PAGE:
85. Quercus intricata Trelease, Mem. Natl. Acad. Sci. 20: 84. 1924.
Shrubs , evergreen, clonal, intricately branched. Bark gray, scaly. Twigs gray- or yellow-tomentose, darkened, 1-1.5 mm diam., persistently pubescent for several seasons. Buds dark reddish brown, 1-1.5 mm, apex round, sparsely pubescent to glabrate. Leaves: petiole 2-3 mm. Leaf blade oblong, sometimes ovate, often strongly cupped, 10-25 × 5-13 mm, extremely thick, leathery, base cuneate to cordate, margins very coarsely revolute, often undulate-crisped, entire, rarely with a few teeth, secondary veins 8 or 9 on each side, apex acute or obtuse; surfaces abaxially brownish or buff, persistently tomentose with erect curly hairs, rarely glabrate in 2d season, midribs (and sometimes principal veins) glabrous and brown against tomentum, secondary veins sometimes prominently raised, usually obscured by tomentum, adaxially dark or gray-green, lustrous, sparsely or moderately stellate-pubescent, secondary veins impressed. Acorns solitary or paired, subsessile or on peduncle to 15 mm; cup deeply cup-shaped, 7-8 mm deep × ca. 10 mm wide, base round, margin thin, scales ovate or narrower, proximally canescent-tomentose, moderately or markedly tuberculate, tips closely appressed, reddish, thin, nearly glabrous; nut light brown, ovoid, 9-12 × 8-10 mm. Cotyledons connate.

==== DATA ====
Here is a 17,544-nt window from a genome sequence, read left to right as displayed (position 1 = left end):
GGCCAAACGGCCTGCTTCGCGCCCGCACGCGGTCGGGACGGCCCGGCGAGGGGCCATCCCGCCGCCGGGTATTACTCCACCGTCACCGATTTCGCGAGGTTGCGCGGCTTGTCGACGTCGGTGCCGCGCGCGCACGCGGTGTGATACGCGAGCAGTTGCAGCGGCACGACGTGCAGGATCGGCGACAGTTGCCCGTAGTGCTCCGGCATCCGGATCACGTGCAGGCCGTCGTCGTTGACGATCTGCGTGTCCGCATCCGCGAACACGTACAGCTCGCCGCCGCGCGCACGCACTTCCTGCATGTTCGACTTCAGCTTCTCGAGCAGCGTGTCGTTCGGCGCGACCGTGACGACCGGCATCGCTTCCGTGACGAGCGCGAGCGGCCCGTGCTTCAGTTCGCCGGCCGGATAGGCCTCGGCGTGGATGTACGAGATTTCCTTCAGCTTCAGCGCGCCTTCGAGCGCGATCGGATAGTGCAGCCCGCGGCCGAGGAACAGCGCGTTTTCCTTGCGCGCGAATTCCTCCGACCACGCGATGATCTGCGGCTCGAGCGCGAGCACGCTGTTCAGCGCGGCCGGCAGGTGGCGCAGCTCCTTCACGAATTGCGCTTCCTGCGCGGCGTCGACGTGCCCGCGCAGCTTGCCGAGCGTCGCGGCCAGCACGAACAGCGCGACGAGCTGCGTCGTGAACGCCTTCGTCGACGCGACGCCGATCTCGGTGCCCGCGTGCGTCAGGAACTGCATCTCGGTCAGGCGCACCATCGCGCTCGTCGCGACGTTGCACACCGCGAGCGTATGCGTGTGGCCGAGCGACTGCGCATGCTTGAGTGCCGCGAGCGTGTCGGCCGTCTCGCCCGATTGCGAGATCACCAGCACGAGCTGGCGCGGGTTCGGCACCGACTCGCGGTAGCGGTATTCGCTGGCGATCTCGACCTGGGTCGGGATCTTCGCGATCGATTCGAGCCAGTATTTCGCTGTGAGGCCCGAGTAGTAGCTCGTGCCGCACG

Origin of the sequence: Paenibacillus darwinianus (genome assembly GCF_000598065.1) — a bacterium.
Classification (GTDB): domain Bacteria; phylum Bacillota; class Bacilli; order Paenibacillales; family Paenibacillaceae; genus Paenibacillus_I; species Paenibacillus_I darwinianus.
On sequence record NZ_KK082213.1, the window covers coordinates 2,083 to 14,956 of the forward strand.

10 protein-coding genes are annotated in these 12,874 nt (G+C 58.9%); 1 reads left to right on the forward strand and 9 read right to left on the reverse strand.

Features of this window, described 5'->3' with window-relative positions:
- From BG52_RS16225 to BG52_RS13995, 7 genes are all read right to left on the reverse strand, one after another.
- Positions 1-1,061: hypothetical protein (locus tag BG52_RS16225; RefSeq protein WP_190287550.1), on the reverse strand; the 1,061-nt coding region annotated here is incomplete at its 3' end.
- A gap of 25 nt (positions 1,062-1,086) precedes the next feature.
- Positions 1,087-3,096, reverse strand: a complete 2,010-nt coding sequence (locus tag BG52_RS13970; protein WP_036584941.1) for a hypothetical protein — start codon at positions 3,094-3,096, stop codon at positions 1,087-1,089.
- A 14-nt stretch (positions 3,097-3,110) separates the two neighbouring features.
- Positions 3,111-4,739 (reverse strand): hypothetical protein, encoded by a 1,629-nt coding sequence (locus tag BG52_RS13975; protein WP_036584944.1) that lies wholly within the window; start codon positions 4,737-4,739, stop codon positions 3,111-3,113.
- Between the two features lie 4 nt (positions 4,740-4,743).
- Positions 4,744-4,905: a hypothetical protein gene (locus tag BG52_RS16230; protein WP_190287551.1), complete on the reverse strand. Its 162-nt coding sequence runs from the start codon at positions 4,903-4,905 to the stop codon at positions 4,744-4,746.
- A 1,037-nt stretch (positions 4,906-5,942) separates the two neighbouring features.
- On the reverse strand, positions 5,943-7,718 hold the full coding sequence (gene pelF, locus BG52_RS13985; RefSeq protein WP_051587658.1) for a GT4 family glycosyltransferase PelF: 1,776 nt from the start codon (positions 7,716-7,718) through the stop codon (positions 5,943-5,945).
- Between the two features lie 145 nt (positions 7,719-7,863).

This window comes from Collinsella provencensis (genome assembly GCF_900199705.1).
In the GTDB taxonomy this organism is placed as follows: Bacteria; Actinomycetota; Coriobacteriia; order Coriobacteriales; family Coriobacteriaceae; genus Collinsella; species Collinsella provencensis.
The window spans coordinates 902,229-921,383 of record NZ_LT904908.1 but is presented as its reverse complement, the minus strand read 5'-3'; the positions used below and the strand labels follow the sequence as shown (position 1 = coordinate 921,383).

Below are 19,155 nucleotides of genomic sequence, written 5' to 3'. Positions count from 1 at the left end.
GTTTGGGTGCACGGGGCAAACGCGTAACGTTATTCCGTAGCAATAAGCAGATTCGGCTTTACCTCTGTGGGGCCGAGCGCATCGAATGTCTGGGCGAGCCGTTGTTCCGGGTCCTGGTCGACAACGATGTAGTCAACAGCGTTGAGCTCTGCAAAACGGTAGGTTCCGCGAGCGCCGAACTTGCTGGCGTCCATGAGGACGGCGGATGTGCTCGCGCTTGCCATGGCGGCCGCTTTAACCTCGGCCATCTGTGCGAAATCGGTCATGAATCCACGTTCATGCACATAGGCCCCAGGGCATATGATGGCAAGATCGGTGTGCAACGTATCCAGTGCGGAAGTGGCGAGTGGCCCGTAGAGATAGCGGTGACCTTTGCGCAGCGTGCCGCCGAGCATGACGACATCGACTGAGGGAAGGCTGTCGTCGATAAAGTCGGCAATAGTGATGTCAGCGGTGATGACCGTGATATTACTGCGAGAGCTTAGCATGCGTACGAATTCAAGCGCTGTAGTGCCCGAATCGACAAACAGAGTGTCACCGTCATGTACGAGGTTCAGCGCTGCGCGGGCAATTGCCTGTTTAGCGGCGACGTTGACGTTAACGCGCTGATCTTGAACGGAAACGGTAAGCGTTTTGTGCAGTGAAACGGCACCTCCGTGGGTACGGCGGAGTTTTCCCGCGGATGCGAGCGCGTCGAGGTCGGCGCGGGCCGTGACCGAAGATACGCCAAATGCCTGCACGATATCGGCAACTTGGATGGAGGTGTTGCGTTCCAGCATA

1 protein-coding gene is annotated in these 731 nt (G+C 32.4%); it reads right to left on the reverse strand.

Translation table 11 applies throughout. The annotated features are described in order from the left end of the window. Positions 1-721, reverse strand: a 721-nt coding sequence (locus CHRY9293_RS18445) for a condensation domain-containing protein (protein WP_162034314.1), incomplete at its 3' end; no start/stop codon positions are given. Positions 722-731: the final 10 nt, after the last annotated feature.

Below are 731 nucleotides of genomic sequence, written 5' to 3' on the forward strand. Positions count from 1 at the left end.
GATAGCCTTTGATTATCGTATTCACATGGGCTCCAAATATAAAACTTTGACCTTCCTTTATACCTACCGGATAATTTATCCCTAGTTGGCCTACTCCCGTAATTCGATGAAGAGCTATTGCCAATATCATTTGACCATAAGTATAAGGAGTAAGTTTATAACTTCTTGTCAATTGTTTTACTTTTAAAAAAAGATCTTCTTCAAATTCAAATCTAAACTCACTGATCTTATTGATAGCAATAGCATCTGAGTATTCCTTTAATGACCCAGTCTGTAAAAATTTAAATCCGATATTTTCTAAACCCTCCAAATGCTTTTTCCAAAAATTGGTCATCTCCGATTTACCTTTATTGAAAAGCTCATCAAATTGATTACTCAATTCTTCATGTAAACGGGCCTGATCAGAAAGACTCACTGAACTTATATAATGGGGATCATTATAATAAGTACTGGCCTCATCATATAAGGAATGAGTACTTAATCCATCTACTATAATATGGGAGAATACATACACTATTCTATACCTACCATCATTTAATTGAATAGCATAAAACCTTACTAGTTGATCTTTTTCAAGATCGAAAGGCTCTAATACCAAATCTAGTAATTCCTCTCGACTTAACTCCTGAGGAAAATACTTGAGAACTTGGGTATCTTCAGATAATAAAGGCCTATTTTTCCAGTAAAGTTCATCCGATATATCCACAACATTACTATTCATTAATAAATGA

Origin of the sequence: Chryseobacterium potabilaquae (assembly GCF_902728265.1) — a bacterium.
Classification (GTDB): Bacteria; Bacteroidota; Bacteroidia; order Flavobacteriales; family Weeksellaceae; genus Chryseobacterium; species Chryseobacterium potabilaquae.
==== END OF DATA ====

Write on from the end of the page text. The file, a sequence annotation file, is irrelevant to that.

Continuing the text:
Flowering spring. Open chaparral and pinyon-oak woodland, on dry, rocky, limestone slopes (in Mexico also on gypsophilous soils); 1500-2500 m; Tex.; Mexico (Coahuila, Nuevo León, Durango, and Zacatecas).
Quercus intricata , a fairly common element of the mountains of the Chihuahuan Desert region, is known in the United States only from two localities: a population in the Chisos Mountains and another in the Eagle Mountains of west Texas.